• no longer than 64 characters in length
  • <body></body>
    • contains the content of the document; displayed in text area of browser
    • has attributes which help define the appearance of document

saving files

file name conventions

HTML code is written as a text file. When saving, use conventional names for your files to maximize the portability of your code.


  • use alphabetic characters
  • use numbers
  • use underscores, dashes
  • be descriptive
  • use an .html extension (for now)


  • use spacebar spaces
  • use special chars ...!@#$%^&... etc.
  • use UPPERCASE characters unless absolutely necessary

saving your work to the H: drive

In addition to the web space we created earlier, each student is assigned BCIT network storage space, you may store your in-class work here. All work performed on lab computers should be saved your personal space (H: drive). When working on any BCIT lab computer, vist the H: drive to access your files.

Connecting to BCIT drives from home:

When away from a lab computer, you can access your personal files remotely, see the BCIT help desk instructions.

If you do your in class work on a personal laptop, you do not need to use the personal files area.

some text formatting tags

  • Block-level Element Tags (automatic line breaks):
    • <p></p> - Paragraph
    • <h1></h1> - Level one heading (headings have six levels; try them out!)
    • <blockquote></blockquote> - Indents text from both left and right margin; used for quoting blocks of text (for all you essay writers)
    • More on block-level elements
  • Inline Tags: (no automatic line breaks)
    • <strong></strong> - Bold
    • <em></em> - Italicize
    • <a></a> - Anchor, used to create hyperlinks (doesn't do anything without attribute/value pairings; can you figure it out?)
    • <small></small> - Legal disclaimers etc., displayed in small font size
    • <sup></sup> - Superscript; small text above the baseline
    • <hr> - Horizontal Rule
    • More on inline elements
  • Note: Block-level elements can have inline elements nested within them but not vice versa!
  • Empty tags (elements with no content that don't have a closing tag):
    • <br> - Line break
    • <meta> - Meta element allows you to add page-specific information like character sets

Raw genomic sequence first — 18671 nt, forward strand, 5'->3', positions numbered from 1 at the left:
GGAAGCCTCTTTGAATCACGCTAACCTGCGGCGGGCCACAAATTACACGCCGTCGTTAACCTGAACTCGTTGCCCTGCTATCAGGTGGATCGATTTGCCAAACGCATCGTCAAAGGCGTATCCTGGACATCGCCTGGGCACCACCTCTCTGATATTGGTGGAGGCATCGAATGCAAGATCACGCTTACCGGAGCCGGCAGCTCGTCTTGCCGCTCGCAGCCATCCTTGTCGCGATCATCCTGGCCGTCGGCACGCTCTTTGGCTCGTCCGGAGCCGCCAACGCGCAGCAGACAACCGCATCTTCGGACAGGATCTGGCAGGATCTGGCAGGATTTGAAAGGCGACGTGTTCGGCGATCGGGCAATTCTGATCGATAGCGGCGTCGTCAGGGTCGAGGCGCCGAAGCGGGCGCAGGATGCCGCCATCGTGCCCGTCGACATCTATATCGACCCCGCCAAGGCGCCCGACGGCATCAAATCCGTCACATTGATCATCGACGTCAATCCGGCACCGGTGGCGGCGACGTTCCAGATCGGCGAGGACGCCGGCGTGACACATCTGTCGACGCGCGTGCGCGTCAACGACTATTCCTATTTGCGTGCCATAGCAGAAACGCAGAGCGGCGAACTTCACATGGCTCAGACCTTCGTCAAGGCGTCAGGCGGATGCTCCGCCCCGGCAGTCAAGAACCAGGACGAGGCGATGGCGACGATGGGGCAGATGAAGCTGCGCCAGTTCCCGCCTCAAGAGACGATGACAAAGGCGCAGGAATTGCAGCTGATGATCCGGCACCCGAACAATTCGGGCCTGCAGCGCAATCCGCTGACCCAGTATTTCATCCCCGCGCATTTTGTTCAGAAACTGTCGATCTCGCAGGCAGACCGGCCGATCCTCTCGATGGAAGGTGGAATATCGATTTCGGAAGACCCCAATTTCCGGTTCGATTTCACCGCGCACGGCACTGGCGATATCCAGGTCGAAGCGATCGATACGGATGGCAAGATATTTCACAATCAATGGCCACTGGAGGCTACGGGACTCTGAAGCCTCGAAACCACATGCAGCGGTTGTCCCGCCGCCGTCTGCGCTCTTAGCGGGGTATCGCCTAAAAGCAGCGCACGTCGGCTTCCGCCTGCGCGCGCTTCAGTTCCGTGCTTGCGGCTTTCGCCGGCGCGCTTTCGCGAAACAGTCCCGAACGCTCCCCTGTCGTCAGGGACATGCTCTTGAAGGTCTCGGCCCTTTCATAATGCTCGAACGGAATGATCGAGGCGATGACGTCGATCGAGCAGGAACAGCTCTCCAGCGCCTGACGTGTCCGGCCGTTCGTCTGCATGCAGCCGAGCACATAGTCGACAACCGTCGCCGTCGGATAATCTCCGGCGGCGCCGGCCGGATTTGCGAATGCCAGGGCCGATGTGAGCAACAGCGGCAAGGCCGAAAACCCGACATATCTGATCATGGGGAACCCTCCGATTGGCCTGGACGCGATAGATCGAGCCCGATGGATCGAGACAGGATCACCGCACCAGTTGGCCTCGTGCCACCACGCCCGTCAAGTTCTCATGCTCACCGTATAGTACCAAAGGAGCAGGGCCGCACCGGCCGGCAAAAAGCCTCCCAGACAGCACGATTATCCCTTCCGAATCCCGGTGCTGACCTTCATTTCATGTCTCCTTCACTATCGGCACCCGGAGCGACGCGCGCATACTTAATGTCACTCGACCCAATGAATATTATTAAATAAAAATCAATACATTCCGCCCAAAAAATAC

• <hr> - Horizontal Rule

some attribute value pairs

  • some tags don't work without attributes and values:
    • <a></a>, <abbr></abbr>, <img />
  • attributes have values that communicate additional information about a tag to the browser:
    • references to CSS classes for styling purposes class="fancy"
    • a unique ID: id="navigation" for styling or javascript purposes
    • more information about the content of the tag: alt="A picture frame" or title="British Columbia Institute of Technology"
    • a link to another file: src="" or href=""
    • information about that other file type="text/css"
  • all attributes must have values
  • each tag has different allowable attrbutes (for example: the <abbr> tag cannot use a src attribute)
  • tags that don't need attributes can still have optional attributes

make it snazzy

All HTML elements have a default style – ugly. To make things look better, we can apply styles. We'll talk about the mechanics in the weeks to come, but here's how you can add some pizzazz immediately:

  1. Add the style attribute to virtually any element on your page:
    <h1 style="value">This is a heading</h1>
  2. In the place of value, try one of the following:
    • color: red; (or pick a colour; note the American spelling of color).
    • background-color: yellow;
    • border-size: 10px;
    • font-size: 58px;
    • text-align: center;
    • text-decoration: overline;
    • padding: 30px;
    ...or mix them up as you wish.

add your "home page" to the course members list in myBCIT

  1. Login to myBCIT.
  2. Click the My Courses tab.
  3. Select the current term and then click on the Web Development and Design I link.
  4. Locate and click on the Members link in the left hand navigation menu.
  5. Find your name and click toadd your home page.
  6. In the Title field, enter something like "My homepage" (without the quotes).
  7. In the URL field, enter[your_directory_name].
  8. Click Submit.

homework exercise

Build and upload an index page for your account. Include the following:

  1. Information about you, why you're taking this class, what you hope to learn.
  2. Examples of paragraphs, headings and bold text.
  3. Something cool you learned from the first assigned readings.
  4. Link the page from your myBCIT page as described above.
  5. Upload your exercise to your account and email your instructor with the following:
    Subject: COMP 1850 Homework Exercise 1
    "Hi Dave! Here's my first homework exercise:
    ...or something like that.

Exercise is due before the start of the week two class. Your instructor will not hunt you down to hand this in - no email sent to your instructor = zero marks.

comp 1850 home | about the course | readings | assignments | resources | 01 | introduction | 02 | html & ftp | 03 | css: fonts & colours | 04 | css: links & tables | 05 | css: page layout | 06 | site structure | 07 | design principles | 08 | design techniques | 09 | forms | 10 | client-side scripting | 11 | server-side & analytics | dave tanchak | jeff parker | michael whyte | students on bcitwebdev | example projects | textbook website | my.bcit | D2L login | bcit | bcit: computing |